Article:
Which country is it best to invest in from an HR point of view? There are hundreds of factors to take into account from a general business perspective, but ultimately the list can be reduced to just six.
In an increasingly troubled world, multinationals are ever mindful of a country’s political stability. An investment is never a wise one in a potential war zone or where there is little rule of law. It is also beneficial if those in the same company can speak a common language, and this is now most frequently English. Although not directly an HR concern, it makes little sense to trade in a country where the tax take on generated profits is excessive. That is why the USA is not am attractive country for foreign investors – with its 40% rate of corporation tax. The other three factors are all classically HR in nature – the size of the pool of available graduates, hourly labour costs and the framework of employment law.
Our legal factor is made up of four subfactors, The maximum statutory length of fixed-term contracts, the minimum overtime premia, the length of paid annual leave and liability level for redundancy severance payments (after 5 years service).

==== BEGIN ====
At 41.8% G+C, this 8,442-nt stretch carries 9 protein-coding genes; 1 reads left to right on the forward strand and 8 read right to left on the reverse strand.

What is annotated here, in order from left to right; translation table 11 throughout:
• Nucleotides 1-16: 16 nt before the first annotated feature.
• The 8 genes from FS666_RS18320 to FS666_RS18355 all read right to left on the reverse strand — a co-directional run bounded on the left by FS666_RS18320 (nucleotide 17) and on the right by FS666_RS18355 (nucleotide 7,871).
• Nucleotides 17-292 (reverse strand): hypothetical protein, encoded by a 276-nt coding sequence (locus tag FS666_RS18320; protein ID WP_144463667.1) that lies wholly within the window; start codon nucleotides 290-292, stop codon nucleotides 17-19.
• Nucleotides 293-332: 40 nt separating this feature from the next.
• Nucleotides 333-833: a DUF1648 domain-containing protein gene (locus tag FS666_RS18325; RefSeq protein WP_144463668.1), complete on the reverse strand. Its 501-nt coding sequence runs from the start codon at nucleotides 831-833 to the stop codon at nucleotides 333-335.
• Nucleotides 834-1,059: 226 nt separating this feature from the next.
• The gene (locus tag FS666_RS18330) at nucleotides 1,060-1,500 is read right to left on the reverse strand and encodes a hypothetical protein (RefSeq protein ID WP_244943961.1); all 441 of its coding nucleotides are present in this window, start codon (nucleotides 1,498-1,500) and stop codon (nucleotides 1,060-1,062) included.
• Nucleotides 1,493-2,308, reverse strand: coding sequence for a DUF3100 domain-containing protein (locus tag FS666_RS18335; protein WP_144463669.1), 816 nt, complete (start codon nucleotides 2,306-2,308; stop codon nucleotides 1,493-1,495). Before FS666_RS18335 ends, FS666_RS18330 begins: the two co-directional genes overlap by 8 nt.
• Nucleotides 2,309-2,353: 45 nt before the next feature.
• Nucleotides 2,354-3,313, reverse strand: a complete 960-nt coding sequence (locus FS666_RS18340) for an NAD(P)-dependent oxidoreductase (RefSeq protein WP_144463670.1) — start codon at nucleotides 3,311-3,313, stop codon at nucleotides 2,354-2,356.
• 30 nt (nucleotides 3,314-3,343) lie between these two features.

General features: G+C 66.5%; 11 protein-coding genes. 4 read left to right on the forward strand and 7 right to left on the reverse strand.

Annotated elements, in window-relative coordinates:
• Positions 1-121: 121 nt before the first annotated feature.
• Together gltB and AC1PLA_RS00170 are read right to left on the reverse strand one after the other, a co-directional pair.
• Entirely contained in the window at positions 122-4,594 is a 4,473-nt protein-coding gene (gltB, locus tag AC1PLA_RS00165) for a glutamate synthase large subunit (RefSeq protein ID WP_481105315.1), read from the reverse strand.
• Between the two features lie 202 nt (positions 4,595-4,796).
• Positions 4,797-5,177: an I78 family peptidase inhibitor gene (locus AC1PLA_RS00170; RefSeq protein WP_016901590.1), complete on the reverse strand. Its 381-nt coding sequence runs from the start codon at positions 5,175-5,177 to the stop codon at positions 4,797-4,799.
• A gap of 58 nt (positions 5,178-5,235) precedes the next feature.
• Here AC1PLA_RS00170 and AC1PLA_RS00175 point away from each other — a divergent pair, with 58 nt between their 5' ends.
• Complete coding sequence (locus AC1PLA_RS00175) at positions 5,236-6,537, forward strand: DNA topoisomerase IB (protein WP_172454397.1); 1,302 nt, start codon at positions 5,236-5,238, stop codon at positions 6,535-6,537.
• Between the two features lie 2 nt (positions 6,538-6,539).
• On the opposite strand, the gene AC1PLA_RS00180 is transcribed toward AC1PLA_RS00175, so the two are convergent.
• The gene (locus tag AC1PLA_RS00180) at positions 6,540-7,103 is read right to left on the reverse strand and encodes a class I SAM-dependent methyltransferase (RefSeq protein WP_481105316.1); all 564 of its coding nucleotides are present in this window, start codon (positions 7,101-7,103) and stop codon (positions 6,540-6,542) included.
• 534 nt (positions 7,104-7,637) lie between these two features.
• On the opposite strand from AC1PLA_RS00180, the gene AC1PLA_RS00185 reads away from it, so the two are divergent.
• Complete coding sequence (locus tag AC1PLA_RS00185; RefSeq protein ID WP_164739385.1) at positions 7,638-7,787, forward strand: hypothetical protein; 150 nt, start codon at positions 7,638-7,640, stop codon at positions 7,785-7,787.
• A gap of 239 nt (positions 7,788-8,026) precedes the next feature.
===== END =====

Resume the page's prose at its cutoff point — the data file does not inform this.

An analysis of conditions under each of these headings produces a shortlist of just 20 countries – all with populations of at least 500,000. These are: Austria, Canada, Croatia, Cyprus, Denmark, Finland, Ghana, Hong Kong, India, Ireland, Jamaica, Netherlands, New Zealand, Norway, Philippines, Singapore, Sweden, Switzerland, Trinidad and Tobago, and the United Kingdom.
So which countries came out on top? There was a tie for first place between Ireland and Jamaica, followed by the UK, then, also equally ranked – Cyprus, Hong Kong and New Zealand. Other countries ranked well in some areas, but were dragged down the rankings very often by a single factor – such as severance payments in Ghana, corporation tax rates in India, labour costs in Switzerland and the graduate labour pool in Hong Kong and Singapore. Moreover, some countries such as the Germany and Australia never even made first base.
Companies making investment decisions should also bear in mind critical HR-related cost factors we did not take into account – such as the social security tax take. There are often many bureaucratic issues too relating to the registration and establishment of an enterprise. Nevertheless, if potential customers and supply chains allow, and your company does not currently have a presence in one of our top-rated countries maybe it is time now to ask yourself why ever not?